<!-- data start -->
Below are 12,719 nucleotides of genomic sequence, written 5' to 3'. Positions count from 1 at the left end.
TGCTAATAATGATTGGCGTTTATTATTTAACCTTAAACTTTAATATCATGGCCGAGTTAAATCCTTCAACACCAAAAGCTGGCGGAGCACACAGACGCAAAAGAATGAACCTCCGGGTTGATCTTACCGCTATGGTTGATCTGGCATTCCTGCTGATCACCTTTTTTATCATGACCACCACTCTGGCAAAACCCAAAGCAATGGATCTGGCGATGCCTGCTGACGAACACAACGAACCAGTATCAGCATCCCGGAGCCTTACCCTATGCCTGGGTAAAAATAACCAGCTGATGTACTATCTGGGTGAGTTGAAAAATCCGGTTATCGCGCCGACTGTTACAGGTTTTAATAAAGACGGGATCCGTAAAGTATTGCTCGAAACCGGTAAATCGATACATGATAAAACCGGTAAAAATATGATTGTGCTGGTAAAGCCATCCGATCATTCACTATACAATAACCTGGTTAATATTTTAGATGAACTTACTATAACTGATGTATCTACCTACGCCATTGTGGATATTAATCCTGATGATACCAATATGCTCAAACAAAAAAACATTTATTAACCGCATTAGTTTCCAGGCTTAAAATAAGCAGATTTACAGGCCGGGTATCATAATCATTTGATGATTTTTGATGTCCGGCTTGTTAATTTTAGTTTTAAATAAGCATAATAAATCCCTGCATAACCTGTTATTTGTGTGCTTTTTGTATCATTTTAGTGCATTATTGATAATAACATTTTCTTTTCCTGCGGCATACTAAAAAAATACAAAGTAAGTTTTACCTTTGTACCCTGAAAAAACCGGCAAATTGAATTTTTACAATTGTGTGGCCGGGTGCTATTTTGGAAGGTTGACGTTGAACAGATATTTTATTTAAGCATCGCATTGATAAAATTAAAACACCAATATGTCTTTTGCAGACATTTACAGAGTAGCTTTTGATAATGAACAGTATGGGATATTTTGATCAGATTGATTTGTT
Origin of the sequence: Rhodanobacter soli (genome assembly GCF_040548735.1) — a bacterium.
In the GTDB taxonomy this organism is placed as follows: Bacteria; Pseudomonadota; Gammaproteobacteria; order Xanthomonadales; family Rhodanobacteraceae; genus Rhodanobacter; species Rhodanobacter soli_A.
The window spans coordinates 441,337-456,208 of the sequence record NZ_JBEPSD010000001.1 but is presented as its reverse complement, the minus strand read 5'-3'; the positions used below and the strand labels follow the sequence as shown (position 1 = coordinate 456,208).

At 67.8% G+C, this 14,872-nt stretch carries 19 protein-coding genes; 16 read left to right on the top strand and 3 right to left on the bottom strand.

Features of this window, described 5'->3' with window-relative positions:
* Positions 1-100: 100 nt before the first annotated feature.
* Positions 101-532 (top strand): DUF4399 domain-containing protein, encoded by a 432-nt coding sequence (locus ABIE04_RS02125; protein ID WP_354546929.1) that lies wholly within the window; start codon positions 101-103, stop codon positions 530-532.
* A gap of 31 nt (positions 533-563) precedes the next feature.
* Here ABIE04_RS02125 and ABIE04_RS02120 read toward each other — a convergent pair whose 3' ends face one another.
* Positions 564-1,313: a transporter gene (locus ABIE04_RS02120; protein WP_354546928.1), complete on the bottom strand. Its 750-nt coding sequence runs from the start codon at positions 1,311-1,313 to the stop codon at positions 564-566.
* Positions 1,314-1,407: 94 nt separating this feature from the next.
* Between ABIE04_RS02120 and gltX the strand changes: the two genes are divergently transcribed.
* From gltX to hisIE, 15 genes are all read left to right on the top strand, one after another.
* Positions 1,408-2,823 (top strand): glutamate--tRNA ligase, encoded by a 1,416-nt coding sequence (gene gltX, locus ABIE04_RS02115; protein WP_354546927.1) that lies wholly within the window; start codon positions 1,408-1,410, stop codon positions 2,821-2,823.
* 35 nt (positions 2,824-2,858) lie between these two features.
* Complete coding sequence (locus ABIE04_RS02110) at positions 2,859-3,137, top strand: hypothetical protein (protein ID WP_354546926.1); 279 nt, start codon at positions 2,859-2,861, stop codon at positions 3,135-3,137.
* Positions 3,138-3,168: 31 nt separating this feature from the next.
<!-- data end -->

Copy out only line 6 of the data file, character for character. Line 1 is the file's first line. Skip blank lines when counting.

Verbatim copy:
At 67.8% G+C, this 14,872-nt stretch carries 19 protein-coding genes; 16 read left to right on the top strand and 3 right to left on the bottom strand.